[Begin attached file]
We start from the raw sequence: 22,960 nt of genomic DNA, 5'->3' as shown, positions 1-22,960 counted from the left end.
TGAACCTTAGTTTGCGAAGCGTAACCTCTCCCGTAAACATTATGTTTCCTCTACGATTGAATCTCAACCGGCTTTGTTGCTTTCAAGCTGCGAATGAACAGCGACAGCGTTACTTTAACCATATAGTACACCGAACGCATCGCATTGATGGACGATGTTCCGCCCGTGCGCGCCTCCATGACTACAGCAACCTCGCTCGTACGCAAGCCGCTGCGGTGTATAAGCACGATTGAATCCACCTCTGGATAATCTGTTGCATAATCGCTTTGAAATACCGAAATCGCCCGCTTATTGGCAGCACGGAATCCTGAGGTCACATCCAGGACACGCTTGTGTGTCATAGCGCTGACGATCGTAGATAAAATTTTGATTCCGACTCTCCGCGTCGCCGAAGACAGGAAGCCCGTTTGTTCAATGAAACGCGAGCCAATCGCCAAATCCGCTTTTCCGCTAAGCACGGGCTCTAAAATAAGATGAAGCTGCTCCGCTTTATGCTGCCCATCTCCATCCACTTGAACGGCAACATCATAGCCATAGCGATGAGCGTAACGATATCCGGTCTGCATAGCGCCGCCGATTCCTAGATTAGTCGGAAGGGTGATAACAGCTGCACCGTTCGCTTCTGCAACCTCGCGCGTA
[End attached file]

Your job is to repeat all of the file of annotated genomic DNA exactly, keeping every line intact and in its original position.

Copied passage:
We start from the raw sequence: 22,960 nt of genomic DNA, 5'->3' as shown, positions 1-22,960 counted from the left end.
TGAACCTTAGTTTGCGAAGCGTAACCTCTCCCGTAAACATTATGTTTCCTCTACGATTGAATCTCAACCGGCTTTGTTGCTTTCAAGCTGCGAATGAACAGCGACAGCGTTACTTTAACCATATAGTACACCGAACGCATCGCATTGATGGACGATGTTCCGCCCGTGCGCGCCTCCATGACTACAGCAACCTCGCTCGTACGCAAGCCGCTGCGGTGTATAAGCACGATTGAATCCACCTCTGGATAATCTGTTGCATAATCGCTTTGAAATACCGAAATCGCCCGCTTATTGGCAGCACGGAATCCTGAGGTCACATCCAGGACACGCTTGTGTGTCATAGCGCTGACGATCGTAGATAAAATTTTGATTCCGACTCTCCGCGTCGCCGAAGACAGGAAGCCCGTTTGTTCAATGAAACGCGAGCCAATCGCCAAATCCGCTTTTCCGCTAAGCACGGGCTCTAAAATAAGATGAAGCTGCTCCGCTTTATGCTGCCCATCTCCATCCACTTGAACGGCAACATCATAGCCATAGCGATGAGCGTAACGATATCCGGTCTGCATAGCGCCGCCGATTCCTAGATTAGTCGGAAGGGTGATAACAGCTGCACCGTTCGCTTCTGCAACCTCGCGCGTA